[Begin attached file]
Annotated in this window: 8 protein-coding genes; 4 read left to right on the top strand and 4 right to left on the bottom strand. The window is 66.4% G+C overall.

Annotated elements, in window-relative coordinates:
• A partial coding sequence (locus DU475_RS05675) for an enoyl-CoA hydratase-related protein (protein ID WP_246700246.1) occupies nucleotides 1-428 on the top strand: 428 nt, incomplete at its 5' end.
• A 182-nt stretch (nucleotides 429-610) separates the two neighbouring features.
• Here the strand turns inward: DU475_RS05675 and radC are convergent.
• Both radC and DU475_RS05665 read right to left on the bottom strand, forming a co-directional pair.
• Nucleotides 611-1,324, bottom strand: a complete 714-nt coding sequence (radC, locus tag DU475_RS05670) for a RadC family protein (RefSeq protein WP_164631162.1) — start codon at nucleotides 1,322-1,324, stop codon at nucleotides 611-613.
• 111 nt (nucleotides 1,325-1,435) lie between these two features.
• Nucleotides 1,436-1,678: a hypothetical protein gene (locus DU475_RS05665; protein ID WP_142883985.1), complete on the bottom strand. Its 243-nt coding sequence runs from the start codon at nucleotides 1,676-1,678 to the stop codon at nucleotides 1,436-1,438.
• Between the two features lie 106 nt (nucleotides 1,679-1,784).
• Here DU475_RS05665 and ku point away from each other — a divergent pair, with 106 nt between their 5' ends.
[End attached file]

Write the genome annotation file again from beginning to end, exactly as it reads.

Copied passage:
Annotated in this window: 8 protein-coding genes; 4 read left to right on the top strand and 4 right to left on the bottom strand. The window is 66.4% G+C overall.

Annotated elements, in window-relative coordinates:
• A partial coding sequence (locus DU475_RS05675) for an enoyl-CoA hydratase-related protein (protein ID WP_246700246.1) occupies nucleotides 1-428 on the top strand: 428 nt, incomplete at its 5' end.
• A 182-nt stretch (nucleotides 429-610) separates the two neighbouring features.
• Here the strand turns inward: DU475_RS05675 and radC are convergent.
• Both radC and DU475_RS05665 read right to left on the bottom strand, forming a co-directional pair.
• Nucleotides 611-1,324, bottom strand: a complete 714-nt coding sequence (radC, locus tag DU475_RS05670) for a RadC family protein (RefSeq protein WP_164631162.1) — start codon at nucleotides 1,322-1,324, stop codon at nucleotides 611-613.
• 111 nt (nucleotides 1,325-1,435) lie between these two features.
• Nucleotides 1,436-1,678: a hypothetical protein gene (locus DU475_RS05665; protein ID WP_142883985.1), complete on the bottom strand. Its 243-nt coding sequence runs from the start codon at nucleotides 1,676-1,678 to the stop codon at nucleotides 1,436-1,438.
• Between the two features lie 106 nt (nucleotides 1,679-1,784).
• Here DU475_RS05665 and ku point away from each other — a divergent pair, with 106 nt between their 5' ends.